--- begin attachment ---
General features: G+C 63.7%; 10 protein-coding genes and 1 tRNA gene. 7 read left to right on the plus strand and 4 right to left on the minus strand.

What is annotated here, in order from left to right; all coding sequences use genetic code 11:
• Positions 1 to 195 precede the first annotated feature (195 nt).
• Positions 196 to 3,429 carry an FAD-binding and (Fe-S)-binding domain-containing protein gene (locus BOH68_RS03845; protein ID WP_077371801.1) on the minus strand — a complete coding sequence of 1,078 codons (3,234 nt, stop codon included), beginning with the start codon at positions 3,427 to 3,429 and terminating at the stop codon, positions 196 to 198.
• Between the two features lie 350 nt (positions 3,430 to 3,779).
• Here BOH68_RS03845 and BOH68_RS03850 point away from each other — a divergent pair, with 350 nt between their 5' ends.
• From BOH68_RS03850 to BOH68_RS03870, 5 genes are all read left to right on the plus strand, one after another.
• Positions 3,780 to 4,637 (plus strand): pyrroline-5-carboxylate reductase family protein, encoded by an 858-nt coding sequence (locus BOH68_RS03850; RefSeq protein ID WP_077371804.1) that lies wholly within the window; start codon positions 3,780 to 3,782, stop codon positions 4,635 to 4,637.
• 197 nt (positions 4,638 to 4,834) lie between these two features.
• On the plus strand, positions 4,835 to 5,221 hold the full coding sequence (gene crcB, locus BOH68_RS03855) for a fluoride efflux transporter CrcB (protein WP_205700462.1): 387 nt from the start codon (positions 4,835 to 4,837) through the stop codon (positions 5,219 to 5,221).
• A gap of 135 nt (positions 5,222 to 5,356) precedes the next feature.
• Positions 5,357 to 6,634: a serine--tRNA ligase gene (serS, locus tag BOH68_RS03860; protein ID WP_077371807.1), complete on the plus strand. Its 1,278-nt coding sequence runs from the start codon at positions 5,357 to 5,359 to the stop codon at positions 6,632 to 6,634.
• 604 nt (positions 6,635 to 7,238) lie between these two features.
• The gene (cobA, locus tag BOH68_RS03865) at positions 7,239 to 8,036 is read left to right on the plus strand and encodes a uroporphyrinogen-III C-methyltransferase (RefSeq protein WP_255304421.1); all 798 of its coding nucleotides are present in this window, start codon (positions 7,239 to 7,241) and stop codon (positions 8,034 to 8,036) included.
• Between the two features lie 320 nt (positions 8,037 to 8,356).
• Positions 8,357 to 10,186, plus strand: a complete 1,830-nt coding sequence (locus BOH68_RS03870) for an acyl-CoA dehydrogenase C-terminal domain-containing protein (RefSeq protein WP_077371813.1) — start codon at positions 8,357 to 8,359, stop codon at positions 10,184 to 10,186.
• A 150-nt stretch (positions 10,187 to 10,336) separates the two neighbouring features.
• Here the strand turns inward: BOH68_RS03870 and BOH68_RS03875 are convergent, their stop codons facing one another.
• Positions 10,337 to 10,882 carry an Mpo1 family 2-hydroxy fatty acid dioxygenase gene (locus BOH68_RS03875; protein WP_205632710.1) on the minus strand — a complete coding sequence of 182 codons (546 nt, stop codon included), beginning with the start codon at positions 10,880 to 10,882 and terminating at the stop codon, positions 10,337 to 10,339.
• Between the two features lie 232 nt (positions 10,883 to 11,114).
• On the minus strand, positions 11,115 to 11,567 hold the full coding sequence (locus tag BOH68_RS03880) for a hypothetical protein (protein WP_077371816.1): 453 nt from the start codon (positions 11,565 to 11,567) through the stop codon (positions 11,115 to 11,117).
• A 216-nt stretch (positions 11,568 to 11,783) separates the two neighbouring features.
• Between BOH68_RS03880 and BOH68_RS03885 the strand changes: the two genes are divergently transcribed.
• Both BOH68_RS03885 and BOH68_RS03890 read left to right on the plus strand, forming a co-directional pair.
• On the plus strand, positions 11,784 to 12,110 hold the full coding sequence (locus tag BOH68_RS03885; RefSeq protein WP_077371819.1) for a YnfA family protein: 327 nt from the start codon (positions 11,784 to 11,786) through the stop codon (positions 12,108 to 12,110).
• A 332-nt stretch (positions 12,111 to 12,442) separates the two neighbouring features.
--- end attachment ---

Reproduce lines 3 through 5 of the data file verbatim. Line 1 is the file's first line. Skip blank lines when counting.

• Positions 1 to 195 precede the first annotated feature (195 nt).
• Positions 196 to 3,429 carry an FAD-binding and (Fe-S)-binding domain-containing protein gene (locus BOH68_RS03845; protein ID WP_077371801.1) on the minus strand — a complete coding sequence of 1,078 codons (3,234 nt, stop codon included), beginning with the start codon at positions 3,427 to 3,429 and terminating at the stop codon, positions 196 to 198.
• Between the two features lie 350 nt (positions 3,430 to 3,779).